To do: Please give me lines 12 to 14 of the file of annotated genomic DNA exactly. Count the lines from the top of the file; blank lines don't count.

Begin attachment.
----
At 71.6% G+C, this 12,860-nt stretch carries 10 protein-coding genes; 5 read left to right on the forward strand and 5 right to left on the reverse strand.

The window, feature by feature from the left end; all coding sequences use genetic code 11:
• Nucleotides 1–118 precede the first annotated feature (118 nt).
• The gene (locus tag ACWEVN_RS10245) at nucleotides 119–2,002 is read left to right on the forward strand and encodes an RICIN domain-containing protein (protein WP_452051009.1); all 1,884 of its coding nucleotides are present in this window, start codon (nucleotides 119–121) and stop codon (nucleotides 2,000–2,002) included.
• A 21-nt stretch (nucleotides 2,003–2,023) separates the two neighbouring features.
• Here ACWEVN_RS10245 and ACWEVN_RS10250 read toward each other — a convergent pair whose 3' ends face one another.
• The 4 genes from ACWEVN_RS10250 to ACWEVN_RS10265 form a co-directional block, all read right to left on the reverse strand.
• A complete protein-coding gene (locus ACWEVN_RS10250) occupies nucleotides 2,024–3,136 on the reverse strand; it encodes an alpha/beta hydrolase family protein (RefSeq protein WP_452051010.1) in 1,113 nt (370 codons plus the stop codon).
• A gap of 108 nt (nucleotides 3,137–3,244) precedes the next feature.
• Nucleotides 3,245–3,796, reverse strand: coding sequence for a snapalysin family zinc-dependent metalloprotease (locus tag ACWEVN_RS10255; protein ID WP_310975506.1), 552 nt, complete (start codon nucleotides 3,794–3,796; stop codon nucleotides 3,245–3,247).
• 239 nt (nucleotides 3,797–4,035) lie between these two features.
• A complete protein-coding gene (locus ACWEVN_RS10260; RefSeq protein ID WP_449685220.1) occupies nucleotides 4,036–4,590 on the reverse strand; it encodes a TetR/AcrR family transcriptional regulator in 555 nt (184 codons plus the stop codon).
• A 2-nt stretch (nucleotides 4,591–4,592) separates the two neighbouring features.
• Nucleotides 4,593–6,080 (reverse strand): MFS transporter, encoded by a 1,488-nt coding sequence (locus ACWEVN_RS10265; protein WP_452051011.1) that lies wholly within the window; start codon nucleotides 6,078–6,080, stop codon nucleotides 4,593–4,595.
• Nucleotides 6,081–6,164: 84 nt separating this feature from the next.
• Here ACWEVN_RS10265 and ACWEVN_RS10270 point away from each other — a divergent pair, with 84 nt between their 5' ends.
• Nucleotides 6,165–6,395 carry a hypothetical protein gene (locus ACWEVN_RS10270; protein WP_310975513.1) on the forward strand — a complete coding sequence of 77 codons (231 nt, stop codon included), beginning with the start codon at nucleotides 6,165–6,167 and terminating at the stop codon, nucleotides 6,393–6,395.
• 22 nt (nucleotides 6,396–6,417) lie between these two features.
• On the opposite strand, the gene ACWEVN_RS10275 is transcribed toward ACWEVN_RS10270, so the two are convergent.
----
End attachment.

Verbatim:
• A complete protein-coding gene (locus ACWEVN_RS10260; RefSeq protein ID WP_449685220.1) occupies nucleotides 4,036–4,590 on the reverse strand; it encodes a TetR/AcrR family transcriptional regulator in 555 nt (184 codons plus the stop codon).
• A 2-nt stretch (nucleotides 4,591–4,592) separates the two neighbouring features.
• Nucleotides 4,593–6,080 (reverse strand): MFS transporter, encoded by a 1,488-nt coding sequence (locus ACWEVN_RS10265; protein WP_452051011.1) that lies wholly within the window; start codon nucleotides 6,078–6,080, stop codon nucleotides 4,593–4,595.